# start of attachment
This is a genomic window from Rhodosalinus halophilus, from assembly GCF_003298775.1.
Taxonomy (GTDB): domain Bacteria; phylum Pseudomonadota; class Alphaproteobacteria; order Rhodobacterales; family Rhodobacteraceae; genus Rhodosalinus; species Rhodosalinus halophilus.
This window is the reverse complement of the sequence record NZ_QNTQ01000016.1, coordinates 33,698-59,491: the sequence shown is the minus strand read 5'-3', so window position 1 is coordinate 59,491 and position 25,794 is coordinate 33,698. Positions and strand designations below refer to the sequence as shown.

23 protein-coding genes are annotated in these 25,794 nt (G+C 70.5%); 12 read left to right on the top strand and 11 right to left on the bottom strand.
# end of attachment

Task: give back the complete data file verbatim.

This is a genomic window from Rhodosalinus halophilus, from assembly GCF_003298775.1.
Taxonomy (GTDB): domain Bacteria; phylum Pseudomonadota; class Alphaproteobacteria; order Rhodobacterales; family Rhodobacteraceae; genus Rhodosalinus; species Rhodosalinus halophilus.
This window is the reverse complement of the sequence record NZ_QNTQ01000016.1, coordinates 33,698-59,491: the sequence shown is the minus strand read 5'-3', so window position 1 is coordinate 59,491 and position 25,794 is coordinate 33,698. Positions and strand designations below refer to the sequence as shown.

23 protein-coding genes are annotated in these 25,794 nt (G+C 70.5%); 12 read left to right on the top strand and 11 right to left on the bottom strand.